Turkish gay group court challenge delayed

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A group of supporters of a gay rights group threatened with closure have been accused of demonstrating outside a Turkish court.

A department of the Istanbul Governor’s office responsible for non-governmental organisations alleges that the group, Lambda Istanbul, violates Turkish laws on morality.

They claim that Lambda violates both the Penal Code, as an association in violation of “law and morals,” and Article 41 of the Turkish constitution, which is concerned with “the peace and welfare of the family.”

At a hearing last October Lambda’s lawyers presented the court with a report from a legal expert explaining why the group’s work on LGBT rights was not in breach of morality codes.

The judge then ordered the prosecution to prepare a report of their own and the case was adjourned until last Thursday.

The report was not ready, and the case has been adjourned until 6th March.

A group of about 40 Lambda Istanbul supporters were present at the court. They were searched by police.

“During the hearing, the judge claimed that a crowded group had done a demonstration, opened banners, forcing the windows and the doors and showed resistance to the police and asked the lawyers to warn the members of the association,” a Lambda Istanbul spokesman told PinkNews.co.uk.

“The lawyers tried to explain to the judge that there has been no such thing, and if there had been, that the prosecutor and the police were present and that they would have interfered and kept a record of this, yet there was no such document.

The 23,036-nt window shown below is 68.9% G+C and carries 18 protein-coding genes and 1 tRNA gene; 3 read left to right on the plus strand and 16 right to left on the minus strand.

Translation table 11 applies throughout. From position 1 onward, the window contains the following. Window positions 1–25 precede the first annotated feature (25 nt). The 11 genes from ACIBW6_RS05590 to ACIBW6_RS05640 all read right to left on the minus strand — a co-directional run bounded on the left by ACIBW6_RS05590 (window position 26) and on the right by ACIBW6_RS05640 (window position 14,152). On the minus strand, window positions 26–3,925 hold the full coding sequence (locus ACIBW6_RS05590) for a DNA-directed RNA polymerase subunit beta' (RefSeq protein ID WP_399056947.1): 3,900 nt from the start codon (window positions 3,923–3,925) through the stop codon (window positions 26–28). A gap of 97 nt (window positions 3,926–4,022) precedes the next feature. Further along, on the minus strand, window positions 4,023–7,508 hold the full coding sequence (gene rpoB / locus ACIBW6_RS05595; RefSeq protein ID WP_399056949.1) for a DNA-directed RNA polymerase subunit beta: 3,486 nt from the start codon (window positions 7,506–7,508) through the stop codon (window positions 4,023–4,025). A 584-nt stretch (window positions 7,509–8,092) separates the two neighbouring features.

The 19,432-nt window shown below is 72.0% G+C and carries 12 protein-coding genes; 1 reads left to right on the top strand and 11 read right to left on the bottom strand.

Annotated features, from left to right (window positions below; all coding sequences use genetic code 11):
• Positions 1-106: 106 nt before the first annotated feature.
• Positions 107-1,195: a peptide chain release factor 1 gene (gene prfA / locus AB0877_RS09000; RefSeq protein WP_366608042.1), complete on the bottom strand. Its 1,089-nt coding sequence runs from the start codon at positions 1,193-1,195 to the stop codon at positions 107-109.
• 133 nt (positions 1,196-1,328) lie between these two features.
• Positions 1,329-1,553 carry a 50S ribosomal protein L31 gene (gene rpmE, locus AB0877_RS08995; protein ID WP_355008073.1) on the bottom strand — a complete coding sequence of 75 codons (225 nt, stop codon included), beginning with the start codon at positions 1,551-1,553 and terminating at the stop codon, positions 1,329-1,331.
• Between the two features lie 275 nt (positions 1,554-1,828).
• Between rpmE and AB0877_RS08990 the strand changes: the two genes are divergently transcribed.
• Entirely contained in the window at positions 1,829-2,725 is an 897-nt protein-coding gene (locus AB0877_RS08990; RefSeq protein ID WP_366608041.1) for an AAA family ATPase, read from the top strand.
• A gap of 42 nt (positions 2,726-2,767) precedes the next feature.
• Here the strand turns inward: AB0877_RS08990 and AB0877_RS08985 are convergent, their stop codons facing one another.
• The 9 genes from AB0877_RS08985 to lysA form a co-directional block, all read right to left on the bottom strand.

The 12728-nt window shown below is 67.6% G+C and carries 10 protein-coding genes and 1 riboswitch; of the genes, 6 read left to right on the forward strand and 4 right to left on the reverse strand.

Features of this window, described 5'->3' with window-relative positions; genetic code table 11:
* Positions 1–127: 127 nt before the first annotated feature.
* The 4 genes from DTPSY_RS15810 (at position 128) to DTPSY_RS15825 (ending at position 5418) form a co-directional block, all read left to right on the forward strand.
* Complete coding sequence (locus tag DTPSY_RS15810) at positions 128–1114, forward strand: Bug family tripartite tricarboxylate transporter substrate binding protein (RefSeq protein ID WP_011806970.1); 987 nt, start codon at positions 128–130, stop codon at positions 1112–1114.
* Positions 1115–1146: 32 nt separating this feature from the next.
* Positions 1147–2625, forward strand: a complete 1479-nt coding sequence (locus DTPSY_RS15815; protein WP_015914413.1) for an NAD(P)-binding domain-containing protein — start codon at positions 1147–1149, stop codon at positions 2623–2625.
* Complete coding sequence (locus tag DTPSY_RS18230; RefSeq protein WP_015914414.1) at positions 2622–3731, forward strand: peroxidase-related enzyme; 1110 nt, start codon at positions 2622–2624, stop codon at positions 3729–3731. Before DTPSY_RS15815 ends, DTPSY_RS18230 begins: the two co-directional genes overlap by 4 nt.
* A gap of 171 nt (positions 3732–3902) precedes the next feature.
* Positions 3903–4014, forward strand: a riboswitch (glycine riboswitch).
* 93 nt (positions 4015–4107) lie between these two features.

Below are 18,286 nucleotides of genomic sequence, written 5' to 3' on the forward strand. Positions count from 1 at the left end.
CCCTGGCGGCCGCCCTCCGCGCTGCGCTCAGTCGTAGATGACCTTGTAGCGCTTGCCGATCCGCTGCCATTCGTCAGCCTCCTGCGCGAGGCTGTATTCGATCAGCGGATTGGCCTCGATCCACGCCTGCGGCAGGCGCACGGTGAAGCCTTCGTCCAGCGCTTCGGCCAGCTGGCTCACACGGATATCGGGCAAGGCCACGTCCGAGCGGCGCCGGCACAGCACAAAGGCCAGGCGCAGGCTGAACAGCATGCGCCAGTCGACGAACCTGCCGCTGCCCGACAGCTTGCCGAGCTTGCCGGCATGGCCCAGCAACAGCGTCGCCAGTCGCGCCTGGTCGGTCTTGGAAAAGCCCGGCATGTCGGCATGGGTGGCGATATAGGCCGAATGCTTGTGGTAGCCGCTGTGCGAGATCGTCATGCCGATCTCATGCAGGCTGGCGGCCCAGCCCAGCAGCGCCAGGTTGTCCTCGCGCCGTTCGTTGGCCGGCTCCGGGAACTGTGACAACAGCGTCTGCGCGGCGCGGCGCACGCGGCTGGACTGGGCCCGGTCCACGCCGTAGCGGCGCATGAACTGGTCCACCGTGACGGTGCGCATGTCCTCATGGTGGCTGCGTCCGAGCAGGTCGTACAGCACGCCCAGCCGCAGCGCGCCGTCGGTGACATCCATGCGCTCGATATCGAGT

“But the judge insisted on his claim and said that this was considered influencing the jurisdiction and therefore was a crime.

“So, overall, we can say that the commonplace homo/transphobia took place at the court again.”

Government officials have made similar legal moves to shut down other lesbian, gay, bisexual, and transgender organisations in Turkey but failed.

Kaos GL, based in Ankara, faced a demand for closure from Ankara’s deputy governor, Selahattin Ekmenoglu, in 2005. The closure petition was dismissed by prosecutors.

The chairman of Dutch gay rights group COC, Frank van Dalen, says that closing Lambda Istanbul would be against non-discriminatory guidelines issued by the European Union and against the universal right to free speech.

Turkey is a candidate country for EU membership, but concerns about human rights are one factor frustrating negotiations.

The closing of Lambda would be a devastating blow for the European LGBT emancipation movement, according to COC.

Mr Van Dalen has called on the Dutch government to not support Turkey’s application for EU membership until “basic human rights are fully respected by Turkey.”